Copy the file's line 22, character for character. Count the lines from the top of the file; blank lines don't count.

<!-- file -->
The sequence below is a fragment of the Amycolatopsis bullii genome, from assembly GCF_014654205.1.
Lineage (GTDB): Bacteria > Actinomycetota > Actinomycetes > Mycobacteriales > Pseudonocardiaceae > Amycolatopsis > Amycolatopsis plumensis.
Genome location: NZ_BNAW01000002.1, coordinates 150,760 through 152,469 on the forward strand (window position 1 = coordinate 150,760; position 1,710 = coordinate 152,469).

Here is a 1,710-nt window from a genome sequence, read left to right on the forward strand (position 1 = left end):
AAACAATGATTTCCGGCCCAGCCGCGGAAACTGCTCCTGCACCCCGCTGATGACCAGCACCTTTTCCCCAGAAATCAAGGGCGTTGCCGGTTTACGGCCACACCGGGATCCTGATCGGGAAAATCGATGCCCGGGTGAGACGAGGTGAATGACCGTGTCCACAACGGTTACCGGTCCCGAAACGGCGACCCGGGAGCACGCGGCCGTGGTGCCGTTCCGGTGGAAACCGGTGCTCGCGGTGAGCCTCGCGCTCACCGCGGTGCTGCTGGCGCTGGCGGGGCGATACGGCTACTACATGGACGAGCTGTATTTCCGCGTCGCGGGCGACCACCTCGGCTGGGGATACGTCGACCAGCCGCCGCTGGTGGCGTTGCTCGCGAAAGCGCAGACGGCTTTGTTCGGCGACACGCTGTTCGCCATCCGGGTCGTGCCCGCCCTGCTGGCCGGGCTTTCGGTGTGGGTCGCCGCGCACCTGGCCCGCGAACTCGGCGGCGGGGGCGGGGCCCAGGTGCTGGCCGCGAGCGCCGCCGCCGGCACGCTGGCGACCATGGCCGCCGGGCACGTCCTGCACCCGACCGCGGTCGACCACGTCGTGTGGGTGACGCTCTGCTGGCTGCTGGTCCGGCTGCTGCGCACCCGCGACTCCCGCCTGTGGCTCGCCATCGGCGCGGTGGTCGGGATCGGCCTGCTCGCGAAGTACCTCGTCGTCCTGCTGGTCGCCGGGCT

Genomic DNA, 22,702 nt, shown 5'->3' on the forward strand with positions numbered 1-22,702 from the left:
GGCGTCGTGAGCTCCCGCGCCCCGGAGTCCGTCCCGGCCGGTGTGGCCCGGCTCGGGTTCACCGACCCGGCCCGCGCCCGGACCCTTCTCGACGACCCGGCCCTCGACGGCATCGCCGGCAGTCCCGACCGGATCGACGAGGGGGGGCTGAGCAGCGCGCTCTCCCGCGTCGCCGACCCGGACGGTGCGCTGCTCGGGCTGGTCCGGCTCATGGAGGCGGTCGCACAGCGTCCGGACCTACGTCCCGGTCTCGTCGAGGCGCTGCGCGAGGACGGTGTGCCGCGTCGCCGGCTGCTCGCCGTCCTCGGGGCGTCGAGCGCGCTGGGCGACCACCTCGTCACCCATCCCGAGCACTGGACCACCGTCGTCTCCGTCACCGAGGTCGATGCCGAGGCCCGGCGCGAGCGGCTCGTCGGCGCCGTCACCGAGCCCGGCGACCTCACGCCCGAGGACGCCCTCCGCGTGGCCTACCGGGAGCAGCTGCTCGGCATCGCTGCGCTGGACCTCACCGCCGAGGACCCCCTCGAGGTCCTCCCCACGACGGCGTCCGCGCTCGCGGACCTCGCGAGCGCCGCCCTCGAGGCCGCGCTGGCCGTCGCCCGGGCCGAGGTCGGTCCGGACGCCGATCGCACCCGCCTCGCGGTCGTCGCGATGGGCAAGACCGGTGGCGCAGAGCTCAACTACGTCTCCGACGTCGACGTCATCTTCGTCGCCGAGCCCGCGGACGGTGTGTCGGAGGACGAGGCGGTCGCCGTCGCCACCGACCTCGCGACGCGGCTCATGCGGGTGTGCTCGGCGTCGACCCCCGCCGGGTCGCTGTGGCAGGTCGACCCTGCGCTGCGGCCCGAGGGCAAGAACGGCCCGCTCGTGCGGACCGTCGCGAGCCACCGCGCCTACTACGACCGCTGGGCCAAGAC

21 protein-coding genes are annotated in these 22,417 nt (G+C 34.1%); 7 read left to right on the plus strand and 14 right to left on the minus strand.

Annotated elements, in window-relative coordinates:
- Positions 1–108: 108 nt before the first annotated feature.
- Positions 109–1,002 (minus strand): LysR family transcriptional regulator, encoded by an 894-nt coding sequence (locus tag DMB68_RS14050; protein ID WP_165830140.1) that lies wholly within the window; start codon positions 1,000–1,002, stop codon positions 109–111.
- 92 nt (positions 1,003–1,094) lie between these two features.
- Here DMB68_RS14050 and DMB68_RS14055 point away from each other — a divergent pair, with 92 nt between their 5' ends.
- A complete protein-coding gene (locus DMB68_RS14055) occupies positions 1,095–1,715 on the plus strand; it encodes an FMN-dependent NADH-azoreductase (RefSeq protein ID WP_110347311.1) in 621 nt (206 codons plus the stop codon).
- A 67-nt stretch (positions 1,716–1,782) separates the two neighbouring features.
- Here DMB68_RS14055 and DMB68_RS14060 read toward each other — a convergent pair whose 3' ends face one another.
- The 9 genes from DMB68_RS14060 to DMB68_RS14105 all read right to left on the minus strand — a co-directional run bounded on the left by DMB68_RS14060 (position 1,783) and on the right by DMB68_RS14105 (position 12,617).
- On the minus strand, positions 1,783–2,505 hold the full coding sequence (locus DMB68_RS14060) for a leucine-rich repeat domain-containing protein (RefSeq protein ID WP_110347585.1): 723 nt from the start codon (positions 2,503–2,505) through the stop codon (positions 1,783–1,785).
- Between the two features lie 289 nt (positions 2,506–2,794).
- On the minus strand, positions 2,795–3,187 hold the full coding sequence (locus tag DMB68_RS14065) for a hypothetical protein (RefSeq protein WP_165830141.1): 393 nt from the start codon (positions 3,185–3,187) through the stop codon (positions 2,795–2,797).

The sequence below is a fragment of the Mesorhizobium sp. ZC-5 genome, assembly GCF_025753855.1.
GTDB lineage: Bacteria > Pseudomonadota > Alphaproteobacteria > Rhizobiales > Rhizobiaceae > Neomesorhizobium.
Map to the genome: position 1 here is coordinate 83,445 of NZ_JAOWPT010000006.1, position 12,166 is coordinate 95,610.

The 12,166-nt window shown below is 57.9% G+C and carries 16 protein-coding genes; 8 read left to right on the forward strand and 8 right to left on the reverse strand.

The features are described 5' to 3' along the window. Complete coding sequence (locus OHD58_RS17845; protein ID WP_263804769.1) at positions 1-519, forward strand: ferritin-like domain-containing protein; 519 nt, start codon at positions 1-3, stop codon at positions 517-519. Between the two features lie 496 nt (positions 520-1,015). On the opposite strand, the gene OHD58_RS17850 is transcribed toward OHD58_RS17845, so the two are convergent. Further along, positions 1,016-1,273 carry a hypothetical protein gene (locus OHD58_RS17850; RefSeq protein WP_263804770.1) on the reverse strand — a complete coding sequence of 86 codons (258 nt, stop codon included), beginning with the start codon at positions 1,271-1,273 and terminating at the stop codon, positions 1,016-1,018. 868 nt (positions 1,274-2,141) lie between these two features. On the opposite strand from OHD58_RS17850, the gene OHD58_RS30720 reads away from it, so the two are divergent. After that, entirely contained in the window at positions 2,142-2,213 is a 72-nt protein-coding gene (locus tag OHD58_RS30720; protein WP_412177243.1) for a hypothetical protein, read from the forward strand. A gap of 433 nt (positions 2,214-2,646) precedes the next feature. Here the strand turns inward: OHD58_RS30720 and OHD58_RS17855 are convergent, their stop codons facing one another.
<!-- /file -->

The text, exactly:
GTDB lineage: Bacteria > Pseudomonadota > Alphaproteobacteria > Rhizobiales > Rhizobiaceae > Neomesorhizobium.